True or False? Common Myths About Tooth Sensitivity
Tooth sensitivity can be an incredibly aggravating pain. It keeps you from enjoying the foods you’ve always loved. The sharp pains that come from eating cold foods or drinking hot beverages can make everyday life miserable.
Many studies report that as many as 1 in 8 people have tooth sensitivity. There are many myths that surround this rampant global issue, which can lead to anxiety and confusion. We’ve debunked many of these myths here to explain what tooth sensitivity is and how to fix it.
We’ve structured this article as a fun game. See if you can guess if these statements are myths or facts!
1. Tooth sensitivity can be caused by a wide range of possible factors.
Many things can cause your teeth to be sensitive. A diet full of acidic foods and drinks, cavities, grinding your teeth, or gum disease can make your teeth sensitive. In fact, even brushing your teeth too aggressively can wear away at the enamel and make your teeth sensitive!
2. Tooth sensitivity is temporary, and it will go away on its own eventually.
While the severity of tooth sensitivity can fluctuate, the problem will never truly go away until treated by a dentist. Tooth sensitivity is often a sign of an underlying problem, such as cavities or gum recession. It is always recommended to go talk to a dentist when experiencing tooth sensitivity, so you can fix the underlying problem.
One of the few exceptions for this is post-operational tooth sensitivity. Be sure to talk to your dentist about the sensitivity you’re experiencing to establish a plan to get you on the road to healthy teeth!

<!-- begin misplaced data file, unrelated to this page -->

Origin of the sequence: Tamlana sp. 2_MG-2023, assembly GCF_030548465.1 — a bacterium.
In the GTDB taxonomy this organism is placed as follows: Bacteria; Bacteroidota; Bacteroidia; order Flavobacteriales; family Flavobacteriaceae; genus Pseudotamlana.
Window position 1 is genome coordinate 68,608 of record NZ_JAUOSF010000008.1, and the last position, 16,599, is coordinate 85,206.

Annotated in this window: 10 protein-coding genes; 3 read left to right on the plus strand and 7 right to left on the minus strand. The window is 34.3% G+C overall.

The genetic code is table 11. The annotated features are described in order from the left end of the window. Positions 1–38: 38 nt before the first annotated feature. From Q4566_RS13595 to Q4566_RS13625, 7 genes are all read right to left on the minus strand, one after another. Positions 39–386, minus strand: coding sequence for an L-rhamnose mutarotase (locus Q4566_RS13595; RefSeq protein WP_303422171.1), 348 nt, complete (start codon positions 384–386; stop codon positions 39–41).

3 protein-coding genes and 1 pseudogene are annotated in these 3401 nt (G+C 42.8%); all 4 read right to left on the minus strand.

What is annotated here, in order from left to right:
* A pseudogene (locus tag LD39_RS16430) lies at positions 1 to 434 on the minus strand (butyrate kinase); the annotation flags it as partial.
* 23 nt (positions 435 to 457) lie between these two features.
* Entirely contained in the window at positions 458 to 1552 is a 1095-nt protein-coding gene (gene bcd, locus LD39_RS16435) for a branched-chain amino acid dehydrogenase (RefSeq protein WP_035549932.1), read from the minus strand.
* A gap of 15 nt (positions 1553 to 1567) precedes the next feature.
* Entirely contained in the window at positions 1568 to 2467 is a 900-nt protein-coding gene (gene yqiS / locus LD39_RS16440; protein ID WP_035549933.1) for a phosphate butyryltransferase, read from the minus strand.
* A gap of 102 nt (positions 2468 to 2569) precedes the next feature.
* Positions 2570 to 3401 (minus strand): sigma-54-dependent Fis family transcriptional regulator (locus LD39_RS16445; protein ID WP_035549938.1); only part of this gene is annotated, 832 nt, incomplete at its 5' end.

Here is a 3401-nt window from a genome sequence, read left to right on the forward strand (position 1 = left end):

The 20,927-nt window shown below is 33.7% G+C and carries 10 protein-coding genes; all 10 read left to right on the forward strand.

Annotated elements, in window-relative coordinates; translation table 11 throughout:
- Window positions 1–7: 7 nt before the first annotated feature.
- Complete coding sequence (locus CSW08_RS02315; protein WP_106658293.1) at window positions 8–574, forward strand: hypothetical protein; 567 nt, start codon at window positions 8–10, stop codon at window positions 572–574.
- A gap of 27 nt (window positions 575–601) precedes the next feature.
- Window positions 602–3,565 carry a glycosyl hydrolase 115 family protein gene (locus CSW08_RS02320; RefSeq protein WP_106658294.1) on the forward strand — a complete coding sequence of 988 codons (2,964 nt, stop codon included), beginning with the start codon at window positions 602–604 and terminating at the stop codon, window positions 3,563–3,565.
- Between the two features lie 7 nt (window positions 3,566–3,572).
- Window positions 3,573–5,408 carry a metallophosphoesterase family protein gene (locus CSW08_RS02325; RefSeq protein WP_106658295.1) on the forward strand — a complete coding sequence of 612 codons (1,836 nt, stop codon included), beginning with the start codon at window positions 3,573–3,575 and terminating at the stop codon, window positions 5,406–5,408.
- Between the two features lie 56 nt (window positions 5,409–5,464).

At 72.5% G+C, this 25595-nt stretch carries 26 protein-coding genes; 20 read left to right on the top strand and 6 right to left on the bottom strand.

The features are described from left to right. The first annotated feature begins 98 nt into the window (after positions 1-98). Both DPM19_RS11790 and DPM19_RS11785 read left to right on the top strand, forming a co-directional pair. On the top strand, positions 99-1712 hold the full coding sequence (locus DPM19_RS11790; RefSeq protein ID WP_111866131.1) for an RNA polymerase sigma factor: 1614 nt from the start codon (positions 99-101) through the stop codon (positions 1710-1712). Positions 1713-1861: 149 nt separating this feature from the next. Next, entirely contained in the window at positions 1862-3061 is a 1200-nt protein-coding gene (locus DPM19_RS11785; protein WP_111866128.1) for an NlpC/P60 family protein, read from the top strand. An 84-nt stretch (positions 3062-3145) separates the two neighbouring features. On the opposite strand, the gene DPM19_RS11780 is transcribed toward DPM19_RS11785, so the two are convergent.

3. To combat tooth sensitivity, you should brush your teeth immediately after a meal.
When you eat, your teeth’s enamel is temporarily softened. When you brush your teeth immediately following a meal, you can wear away the enamel on your teeth. It is recommended that you wait at least thirty minutes after a meal before brushing your teeth to protect your enamel!
4. Cold, hot, sweet, and sour foods can trigger tooth sensitivity.
Many people believe that only sugary, cold foods can cause tooth sensitivity. Ice cream is often blamed for many people’s sensitivity for that reason. Tooth sensitivity can be caused by many foods across a range of temperatures. Tooth sensitivity is also commonly experienced with hot cocoa or coffee. Sour foods are also one of the causes of your sharp aching.
5. Desensitizing toothpastes are a good way for me to fight tooth sensitivity until I can see my dentist.
Special desensitizing toothpastes are packed with potassium nitrate and strontium chloride, which can help your teeth rebuild enamel. The remineralization of your enamel can protect your nerve endings against triggering foods. While this is not a replacement for a dentist’s appointment, it’s a good first step to take.
6. While sensitivity is bad, it won’t lead to anything too damaging.
Tooth sensitivity is often a symptom of a larger problem. While the tooth sensitivity in and of itself won’t cause further issues, the problems that are causing tooth sensitivity can quickly progress. Depending on the underlying issue, you may experience jaw pain, gum bleeding, or tooth loss if you don’t visit a dentist!
7. There is no cure for tooth sensitivity.
Tooth sensitivity is often a symptom of a larger problem. When you treat the underlying problem with your oral health, tooth sensitivity quickly fades away!
8. The dentists at Del Mar Center for Advanced Dentistry can get you back on the track to healthy teeth.
Our experts are highly skilled in treating tooth sensitivity. We’ll work with you to fully explain the underlying problems that are causing your tooth sensitivity and discuss the options you have for treatment. Call our office today to schedule an appointment and cure your tooth sensitivity!